Somebody came out of the closet this week on Army Wives.
OK, it’s not who you think it is — no matter who you think it is. The character was new this week and, unfortunately, Renée O’Connor didn’t play her. But we’ll get to that in a bit. First, let’s look at the closets our other characters went into.
Closet No. 1 — the one like on Grey’s Anatomy where sex happens
Remember last week, when Roland noticed how happy Denise was around Getti? This week, he tells her that he understands the temptation to get involved with a new person when your spouse is not meeting your needs. Denise is appalled.
But Roland, being the expert at denial, ignores Denise and advises her to walk away. Which means, of course, that Denise ends up walking right into Getti’s arms after a particularly tense moment in the ER. Getti goes into a medical supply closet; Denise follows. Getti kisses Denise; Denise kisses back. So little chemistry, so much tension.
Closet No. 2 — the one that doesn’t have any hidden war artifacts
Pamela’s suspicion of Steve, Chase’s Delta Force buddy, turns into a nightmare when Chase gets arrested. Turns out several other guys in the unit were arrested as well — and no one will tell the wives why. Pamela goes to talk to Carla, Steve’s wife, who obviously does know why, and learns that the charge is war profiteering — taking artifacts from Iraq and selling them to rich folks who, um, like Iraqi artifacts.
Pamela’s ex-cop persona kicks in and she ransacks her house, looking for clues. When she gets to the top of the closet, I just know she’s going to find something, because people on TV always hide things in the top of their closets. (The top of my closet is full of comic book action figures in original packaging, which will make me rich some day.) But she finds nothing. Eventually, Chase is freed and tells Pamela he was undercover helping the Army bust Steve. Pamela is glad he’s innocent, but she’s getting very tired of the secrecy.
Closet No. 3 — the one with the mayonnaise where Trevor passes muster
Roxy’s new waitress, Sandi, is interested in serving more than beer when it comes to Trevor. But when Sandi propositions him in the stock closet, Trevor rebuffs her and Roxy fires her.
A few days later, Roxy learns that Sandi has filed a lawsuit for wrongful termination. The resident base godmother, Claudia Joy, calls on her vast litigation experience (before she dropped out of law school) to save the day, suggesting that they find out about Sandi’s past. Sure enough, Sandi is a serial plaintiff. When Roxy and C.J. confront her, she hops in her cute car and heads back to the Ugly Betty set.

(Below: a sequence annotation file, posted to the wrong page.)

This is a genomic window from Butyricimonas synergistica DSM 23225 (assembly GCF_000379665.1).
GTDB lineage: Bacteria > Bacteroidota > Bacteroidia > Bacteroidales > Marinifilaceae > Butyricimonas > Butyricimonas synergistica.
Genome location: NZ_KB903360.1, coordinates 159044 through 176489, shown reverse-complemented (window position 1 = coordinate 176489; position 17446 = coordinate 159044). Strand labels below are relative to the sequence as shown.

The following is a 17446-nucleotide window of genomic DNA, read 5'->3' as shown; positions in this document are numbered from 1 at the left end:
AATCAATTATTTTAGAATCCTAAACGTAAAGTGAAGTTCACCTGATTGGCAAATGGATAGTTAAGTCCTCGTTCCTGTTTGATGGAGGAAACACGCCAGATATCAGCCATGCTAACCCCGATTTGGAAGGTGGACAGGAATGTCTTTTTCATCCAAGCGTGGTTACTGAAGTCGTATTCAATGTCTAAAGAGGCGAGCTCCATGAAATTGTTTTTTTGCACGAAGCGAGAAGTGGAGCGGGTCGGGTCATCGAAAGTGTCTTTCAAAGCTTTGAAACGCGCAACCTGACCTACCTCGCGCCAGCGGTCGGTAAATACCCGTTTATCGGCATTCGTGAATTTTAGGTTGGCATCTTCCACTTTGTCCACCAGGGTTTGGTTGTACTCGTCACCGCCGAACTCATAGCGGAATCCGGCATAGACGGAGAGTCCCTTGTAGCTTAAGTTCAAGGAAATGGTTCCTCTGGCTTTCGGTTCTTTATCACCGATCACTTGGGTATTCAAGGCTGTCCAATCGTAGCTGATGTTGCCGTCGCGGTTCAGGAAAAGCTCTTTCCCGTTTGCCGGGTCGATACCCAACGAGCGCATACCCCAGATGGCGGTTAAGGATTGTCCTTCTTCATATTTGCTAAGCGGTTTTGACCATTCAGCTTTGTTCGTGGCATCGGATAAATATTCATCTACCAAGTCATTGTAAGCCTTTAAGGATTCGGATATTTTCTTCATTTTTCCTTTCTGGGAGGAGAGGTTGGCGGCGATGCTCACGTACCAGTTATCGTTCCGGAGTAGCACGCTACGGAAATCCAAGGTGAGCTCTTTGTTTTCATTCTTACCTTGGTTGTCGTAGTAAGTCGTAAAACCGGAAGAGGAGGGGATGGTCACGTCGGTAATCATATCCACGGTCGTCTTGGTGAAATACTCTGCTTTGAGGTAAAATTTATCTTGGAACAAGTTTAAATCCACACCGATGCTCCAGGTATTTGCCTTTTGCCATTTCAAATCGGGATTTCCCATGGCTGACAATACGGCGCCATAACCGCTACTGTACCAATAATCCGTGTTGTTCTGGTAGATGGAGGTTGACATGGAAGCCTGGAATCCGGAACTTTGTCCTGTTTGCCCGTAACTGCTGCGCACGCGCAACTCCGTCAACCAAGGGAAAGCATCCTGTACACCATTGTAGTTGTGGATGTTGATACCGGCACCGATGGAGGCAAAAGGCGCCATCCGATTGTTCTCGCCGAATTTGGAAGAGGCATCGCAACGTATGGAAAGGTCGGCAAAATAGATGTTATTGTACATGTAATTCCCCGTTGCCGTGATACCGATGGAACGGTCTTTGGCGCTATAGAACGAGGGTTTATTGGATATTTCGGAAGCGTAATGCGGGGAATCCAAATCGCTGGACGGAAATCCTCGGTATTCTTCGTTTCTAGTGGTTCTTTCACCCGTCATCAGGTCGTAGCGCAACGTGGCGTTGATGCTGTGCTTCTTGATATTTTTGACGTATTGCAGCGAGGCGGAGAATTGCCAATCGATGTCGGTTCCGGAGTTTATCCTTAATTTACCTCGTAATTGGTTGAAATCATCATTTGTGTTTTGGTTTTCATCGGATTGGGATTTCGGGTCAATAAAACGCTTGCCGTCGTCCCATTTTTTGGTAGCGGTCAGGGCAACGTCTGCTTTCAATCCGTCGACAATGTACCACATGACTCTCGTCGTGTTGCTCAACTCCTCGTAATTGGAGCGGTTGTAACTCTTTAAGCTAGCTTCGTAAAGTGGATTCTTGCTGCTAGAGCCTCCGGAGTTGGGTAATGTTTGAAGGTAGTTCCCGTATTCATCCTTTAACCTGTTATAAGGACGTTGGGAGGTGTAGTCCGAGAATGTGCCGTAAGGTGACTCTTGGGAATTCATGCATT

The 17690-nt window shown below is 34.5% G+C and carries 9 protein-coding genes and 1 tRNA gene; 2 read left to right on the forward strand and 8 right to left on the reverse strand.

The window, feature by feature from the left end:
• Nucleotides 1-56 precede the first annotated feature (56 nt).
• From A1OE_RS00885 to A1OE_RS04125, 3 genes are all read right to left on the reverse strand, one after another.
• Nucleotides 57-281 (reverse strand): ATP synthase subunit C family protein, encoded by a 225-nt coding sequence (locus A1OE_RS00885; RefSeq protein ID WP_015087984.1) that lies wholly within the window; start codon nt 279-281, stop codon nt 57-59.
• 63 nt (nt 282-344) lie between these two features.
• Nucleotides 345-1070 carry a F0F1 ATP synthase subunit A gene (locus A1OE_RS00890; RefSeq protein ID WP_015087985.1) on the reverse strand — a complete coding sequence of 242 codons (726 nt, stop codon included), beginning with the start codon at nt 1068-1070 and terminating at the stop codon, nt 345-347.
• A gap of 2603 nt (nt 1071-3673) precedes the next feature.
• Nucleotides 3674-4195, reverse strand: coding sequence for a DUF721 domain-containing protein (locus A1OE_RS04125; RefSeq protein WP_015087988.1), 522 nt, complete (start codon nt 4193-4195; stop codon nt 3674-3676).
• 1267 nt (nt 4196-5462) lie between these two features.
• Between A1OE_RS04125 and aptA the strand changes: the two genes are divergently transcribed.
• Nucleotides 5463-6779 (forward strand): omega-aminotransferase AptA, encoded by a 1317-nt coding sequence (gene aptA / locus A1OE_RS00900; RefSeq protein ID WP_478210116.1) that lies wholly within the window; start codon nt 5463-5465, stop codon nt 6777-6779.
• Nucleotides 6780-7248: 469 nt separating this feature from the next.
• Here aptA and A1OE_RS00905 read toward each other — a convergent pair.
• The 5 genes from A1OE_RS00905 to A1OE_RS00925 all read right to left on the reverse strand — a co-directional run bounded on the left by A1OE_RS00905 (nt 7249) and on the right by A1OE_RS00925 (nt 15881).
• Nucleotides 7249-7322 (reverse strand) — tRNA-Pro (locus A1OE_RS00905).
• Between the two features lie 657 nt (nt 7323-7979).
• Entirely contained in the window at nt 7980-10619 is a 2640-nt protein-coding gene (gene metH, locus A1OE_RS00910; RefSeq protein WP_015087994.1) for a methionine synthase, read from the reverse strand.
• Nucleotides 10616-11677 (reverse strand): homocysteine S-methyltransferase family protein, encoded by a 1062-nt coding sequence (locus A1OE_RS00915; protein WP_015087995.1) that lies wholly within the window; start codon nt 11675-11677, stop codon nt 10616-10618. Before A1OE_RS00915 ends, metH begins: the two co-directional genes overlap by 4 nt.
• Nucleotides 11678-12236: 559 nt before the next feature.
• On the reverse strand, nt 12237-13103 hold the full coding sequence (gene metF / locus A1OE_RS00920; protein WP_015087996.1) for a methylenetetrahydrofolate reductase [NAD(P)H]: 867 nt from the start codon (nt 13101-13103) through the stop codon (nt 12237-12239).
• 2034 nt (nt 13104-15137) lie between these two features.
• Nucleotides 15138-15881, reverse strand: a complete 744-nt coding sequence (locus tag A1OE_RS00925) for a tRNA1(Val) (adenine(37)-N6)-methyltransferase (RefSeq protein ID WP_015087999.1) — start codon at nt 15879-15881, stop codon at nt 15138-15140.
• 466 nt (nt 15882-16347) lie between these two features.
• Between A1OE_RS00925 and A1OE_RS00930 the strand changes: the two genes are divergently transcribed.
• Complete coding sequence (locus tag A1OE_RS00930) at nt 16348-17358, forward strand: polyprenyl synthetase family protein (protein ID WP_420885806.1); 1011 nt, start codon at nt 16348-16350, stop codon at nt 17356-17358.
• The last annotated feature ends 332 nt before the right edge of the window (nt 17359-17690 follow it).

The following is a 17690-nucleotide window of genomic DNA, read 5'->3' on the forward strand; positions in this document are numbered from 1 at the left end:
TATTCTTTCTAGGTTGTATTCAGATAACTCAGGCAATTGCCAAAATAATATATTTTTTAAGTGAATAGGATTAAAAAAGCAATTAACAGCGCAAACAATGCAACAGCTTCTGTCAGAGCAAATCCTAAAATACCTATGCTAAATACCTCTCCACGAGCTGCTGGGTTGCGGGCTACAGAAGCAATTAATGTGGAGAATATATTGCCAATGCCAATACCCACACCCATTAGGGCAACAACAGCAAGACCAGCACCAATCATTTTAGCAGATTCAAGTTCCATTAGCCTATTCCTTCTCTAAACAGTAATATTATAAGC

Closet No. 4 — the one where the door stays open so anyone who comes out can go back in
Roland sets himself up for trouble when he counsels a female student, Jessica, with the classroom door closed. Just as she hugs him in gratitude, in walks the principal. Can somebody say, “duh?”
But we learn that the situation is a bit more complicated when he meets Jessica at a coffee shop. What the two had been discussing is the fact that she is gay. Now she has been accepted at West Point and understands that she faces a lifetime of secrecy. At first, Roland asks her which she is more prepared to lose, her girlfriend Karen or her dream of an Army career. Then he steps back a little and tells her not to give up or make any rash decisions. She gratefully takes Roland’s hand.
Predictably, someone spots them and reports the “inappropriate conduct” to the principal, who fires Roland. Although Roland tells Jessica not to come to his defense, she goes to the principal and tells him the truth. “West Point is all about loyalty and duty,” she says. “What kind of officer would I be if I let you take a bullet for me?”
The principal, who is among the people who recommended Jessica for West Point, feels that the confession is a violation of “Don’t ask, don’t tell” and plans to report her. But Roland reminds him that Jessica is the same strong leader that she always has been. “She’s in love, that’s her crime. We don’t choose who we fall in love with, we just do. Now she won’t be able to serve her country, to die for it. Does that make any sense?” Even though I’m a little bothered that Roland, who didn’t choose who he fell in love with and committed adultery as a result, is the one who made this speech, I applaud the sentiment.
We don’t actually hear whether the principal changes him mind, but when Roland emerges, he says a few words to Jessica and she happily hugs him. (Lesbians like to hug, don’t we?) Maybe the closets at West Point have room for two.
Now obviously, I appreciate this storyline on one level. Anything that promotes understanding of the plight of lesbians and gay men in the military is worthy of praise. But allow me to nitpick a little. First, how can so much of an episode concern a lesbian without the word lesbian ever being spoken? I don’t mind being called gay and probably use the terms gay and lesbian equally in referring to myself. In this case, though, I had the sense that the writers deliberately avoided calling Jessica a lesbian. I hope I’m wrong.
Second, I’m not thrilled with the concept of encouraging Jessica to pursue a dream that means repressing who she is and hiding who she loves. I think Roland’s initial instinct was correct — she had to make a choice between a military career and a relationship with a woman.
What do you think? Was the lesbian storyline handled correctly? Could Roland have done anything differently? I’d love to hear from some women who have faced the same situation — what are the alternatives? And watch for more on this storyline in Friday’s Best. Lesbian. Week. Ever.